Muhammad Sa˓id al-˓Ashmawy, former chief justice of the High Court of Cairo, has emerged since his retirement as one of Egypt's leading intellectual secularist voices and a leading opponent of the Islamist political trend. He has gained recognition throughout the Arabic-speaking world as a jurist, religious scholar, and intellectual who opposes extremist political activism in the name of Islam. He has become a leader among the many voices of intellectuals, jurists, and scholars who have confronted the politicizing of Islam, using it to justify violence as a political tool. His writings are not so much a direct response to the militants' ideology (because he finds much that is flawed in their thinking), but they are very much a response to the harm being done to Islam as a faith, for which he believes the militants to be responsible.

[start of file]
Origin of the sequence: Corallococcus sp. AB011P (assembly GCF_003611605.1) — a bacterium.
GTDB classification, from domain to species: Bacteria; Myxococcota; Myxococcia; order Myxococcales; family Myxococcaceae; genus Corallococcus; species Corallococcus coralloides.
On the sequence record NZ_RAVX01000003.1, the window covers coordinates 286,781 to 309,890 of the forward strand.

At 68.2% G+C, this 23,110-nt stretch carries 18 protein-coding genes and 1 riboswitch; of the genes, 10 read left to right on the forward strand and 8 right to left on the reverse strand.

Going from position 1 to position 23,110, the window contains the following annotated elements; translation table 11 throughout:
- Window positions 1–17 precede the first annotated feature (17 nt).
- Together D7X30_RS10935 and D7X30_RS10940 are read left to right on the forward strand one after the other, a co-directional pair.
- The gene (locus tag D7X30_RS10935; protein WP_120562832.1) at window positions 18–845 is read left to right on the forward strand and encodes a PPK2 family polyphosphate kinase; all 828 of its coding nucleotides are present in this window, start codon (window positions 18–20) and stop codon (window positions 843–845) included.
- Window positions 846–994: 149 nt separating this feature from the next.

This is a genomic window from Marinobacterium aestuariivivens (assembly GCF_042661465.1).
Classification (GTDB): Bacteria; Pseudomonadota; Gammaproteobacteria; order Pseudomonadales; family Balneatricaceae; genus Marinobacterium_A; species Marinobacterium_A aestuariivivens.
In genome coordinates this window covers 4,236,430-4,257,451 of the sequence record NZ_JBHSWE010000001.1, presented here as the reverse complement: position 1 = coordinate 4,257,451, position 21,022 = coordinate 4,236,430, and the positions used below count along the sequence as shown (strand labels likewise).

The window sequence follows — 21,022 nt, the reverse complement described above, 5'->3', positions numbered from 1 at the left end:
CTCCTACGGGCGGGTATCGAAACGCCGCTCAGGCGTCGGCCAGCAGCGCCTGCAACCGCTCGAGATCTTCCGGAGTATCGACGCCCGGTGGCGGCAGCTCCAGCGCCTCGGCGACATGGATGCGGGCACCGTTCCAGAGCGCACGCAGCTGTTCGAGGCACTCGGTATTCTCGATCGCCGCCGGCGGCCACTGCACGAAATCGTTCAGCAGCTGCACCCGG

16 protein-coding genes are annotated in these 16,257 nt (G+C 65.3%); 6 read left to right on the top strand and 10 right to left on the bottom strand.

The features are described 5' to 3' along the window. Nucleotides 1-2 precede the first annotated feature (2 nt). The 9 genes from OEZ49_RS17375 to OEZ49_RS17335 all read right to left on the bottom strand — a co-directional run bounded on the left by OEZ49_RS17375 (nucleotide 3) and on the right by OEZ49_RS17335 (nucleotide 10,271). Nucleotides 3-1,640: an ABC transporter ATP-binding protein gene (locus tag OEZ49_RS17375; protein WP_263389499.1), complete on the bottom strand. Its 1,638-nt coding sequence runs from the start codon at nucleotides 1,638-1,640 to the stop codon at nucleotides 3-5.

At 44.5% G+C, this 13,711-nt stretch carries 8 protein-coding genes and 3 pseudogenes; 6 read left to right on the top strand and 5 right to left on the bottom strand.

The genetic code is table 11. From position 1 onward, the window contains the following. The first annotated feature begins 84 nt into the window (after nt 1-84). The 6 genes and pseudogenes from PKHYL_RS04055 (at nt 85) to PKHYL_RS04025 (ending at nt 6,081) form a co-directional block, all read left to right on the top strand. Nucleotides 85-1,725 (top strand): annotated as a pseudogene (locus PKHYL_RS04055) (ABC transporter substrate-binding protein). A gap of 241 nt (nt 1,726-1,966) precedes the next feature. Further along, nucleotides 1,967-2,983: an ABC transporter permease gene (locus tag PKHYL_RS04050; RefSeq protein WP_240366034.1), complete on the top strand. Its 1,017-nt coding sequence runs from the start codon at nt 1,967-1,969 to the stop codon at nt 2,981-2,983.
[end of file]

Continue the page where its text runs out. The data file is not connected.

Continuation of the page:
Unfortunately, we read and hear too little of this critical Muslim point of view in the Western media. Figures such as Dr. al-˓Ashmawy who have courageously made themselves available to the regional and international press tend to gain recognition after some attack is perpetrated against them or they have actually been assassinated, as was Egyptian journalist Farag Foda. The Islamist-inspired assault on the Nobel Laure-